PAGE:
Space exploration has suffered its share of setbacks and disappointments over the decades, but few of them stung as much as the 2013 mechanical failure of the Kepler spacecraft, a space telescope designed to accomplish one of the most exciting explorations of space ever: the search for potentially Earth-like planets orbiting other stars.
The Kepler spacecraft is basically a giant, very sensitive telescopic camera designed to compete in an ultimate cosmic staring contest: to gaze continuously at a patch of about 150,000 stars near the constellation Cygnus, and wait for them to blink—that is, dim slightly—when planets they might possess pass briefly in front of them.
To find Earth-like extrasolar planets, Kepler had to do more than detect the very slight dimming of starlight caused by the transit of relatively small, Earth-sized worlds. It had to find the ones orbiting within their star's "habitable zone," or "Goldilocks zone:" the distance at which conditions on the planet are neither too hot nor too cold to support that commodity essential to all life on Earth, liquid water--the "porridge of life," one might say.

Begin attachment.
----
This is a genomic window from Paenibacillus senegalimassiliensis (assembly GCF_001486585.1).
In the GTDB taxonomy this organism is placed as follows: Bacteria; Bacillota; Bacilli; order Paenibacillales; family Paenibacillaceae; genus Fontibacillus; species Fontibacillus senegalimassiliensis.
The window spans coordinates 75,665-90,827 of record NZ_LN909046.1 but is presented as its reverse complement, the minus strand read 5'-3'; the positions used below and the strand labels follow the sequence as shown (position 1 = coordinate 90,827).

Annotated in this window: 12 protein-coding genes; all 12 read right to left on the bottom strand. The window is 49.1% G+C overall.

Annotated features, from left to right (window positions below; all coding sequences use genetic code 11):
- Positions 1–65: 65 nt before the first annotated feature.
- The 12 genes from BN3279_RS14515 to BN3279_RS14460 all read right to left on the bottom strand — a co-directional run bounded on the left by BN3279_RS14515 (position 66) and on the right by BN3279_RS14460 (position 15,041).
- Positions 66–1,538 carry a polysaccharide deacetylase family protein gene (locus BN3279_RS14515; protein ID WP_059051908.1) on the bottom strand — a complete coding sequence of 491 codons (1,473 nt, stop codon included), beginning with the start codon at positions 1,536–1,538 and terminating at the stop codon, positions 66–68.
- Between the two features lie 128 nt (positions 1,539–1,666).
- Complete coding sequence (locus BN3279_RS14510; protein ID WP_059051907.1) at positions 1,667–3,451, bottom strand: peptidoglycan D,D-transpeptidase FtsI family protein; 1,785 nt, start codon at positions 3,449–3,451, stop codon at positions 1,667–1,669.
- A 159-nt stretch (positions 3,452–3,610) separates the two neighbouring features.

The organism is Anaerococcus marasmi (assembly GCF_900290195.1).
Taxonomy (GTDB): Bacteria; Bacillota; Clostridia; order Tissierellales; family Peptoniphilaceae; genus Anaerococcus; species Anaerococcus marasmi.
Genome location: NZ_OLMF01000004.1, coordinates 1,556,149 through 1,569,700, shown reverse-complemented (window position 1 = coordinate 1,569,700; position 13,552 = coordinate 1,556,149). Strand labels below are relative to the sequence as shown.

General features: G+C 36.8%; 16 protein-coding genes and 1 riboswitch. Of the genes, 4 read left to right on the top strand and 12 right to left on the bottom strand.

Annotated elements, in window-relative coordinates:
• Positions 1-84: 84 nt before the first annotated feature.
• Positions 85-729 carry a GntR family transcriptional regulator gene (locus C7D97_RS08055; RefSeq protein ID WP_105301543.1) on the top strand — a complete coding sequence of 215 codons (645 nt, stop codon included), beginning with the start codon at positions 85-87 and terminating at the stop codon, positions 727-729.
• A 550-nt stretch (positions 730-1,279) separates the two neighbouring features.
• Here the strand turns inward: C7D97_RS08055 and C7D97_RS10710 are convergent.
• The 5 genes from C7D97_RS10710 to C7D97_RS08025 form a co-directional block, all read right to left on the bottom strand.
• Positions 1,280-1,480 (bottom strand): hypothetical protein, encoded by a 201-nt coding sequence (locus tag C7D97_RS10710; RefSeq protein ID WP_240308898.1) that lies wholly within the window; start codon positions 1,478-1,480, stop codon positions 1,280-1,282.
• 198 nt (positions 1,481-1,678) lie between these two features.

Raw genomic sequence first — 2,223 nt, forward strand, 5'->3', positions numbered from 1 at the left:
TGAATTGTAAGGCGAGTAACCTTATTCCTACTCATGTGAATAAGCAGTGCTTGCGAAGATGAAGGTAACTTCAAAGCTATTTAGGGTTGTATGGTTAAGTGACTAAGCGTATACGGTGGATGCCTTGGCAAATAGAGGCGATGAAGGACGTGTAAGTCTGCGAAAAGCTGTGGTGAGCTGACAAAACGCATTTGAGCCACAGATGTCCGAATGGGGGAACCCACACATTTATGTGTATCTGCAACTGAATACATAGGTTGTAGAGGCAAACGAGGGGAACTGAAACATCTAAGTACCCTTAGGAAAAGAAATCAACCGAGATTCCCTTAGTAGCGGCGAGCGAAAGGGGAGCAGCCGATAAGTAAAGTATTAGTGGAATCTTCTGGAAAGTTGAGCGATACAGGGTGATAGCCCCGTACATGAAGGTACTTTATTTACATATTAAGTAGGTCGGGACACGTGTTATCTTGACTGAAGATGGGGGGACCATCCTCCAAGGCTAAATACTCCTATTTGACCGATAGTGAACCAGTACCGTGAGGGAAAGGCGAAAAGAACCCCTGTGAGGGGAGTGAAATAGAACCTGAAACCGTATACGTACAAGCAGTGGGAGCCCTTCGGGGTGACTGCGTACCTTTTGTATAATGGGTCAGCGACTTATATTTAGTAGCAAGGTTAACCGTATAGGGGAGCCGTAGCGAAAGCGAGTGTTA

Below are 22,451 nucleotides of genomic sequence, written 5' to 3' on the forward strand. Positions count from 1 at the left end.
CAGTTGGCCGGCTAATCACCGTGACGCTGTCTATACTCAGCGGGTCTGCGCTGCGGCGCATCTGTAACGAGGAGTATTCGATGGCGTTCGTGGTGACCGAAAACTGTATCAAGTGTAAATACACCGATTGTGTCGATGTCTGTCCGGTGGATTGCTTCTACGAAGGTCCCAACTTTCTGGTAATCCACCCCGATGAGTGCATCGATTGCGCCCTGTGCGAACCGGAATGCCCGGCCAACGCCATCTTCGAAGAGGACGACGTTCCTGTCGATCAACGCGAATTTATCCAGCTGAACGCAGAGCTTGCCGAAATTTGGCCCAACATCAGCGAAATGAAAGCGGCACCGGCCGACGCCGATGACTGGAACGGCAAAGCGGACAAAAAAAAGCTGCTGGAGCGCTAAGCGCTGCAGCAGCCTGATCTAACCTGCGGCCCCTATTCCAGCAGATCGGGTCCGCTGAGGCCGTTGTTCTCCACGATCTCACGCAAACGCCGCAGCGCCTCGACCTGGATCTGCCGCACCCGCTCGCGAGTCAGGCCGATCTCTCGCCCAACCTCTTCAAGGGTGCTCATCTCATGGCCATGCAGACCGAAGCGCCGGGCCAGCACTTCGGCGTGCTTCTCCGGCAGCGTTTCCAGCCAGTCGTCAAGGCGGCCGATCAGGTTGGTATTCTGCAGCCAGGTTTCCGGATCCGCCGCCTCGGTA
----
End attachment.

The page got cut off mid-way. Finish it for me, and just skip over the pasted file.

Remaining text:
At that distance from its star, a planet only orbits every few months, or even years, so for Kepler to confirm their existence requires it to make continuous observations for several years, so as not to miss any transits. To win the contest, Kepler could not blink.
For so long people have dreamed of the existence of other planets in the cosmos, and naturally human fancy has drawn our imaginations to envision worlds whose environments would be habitable for human life. Kepler was truly the first mission of science to actually search for such worlds, an example of technology and scientific inquiry catching up to centuries of unrequited human desire.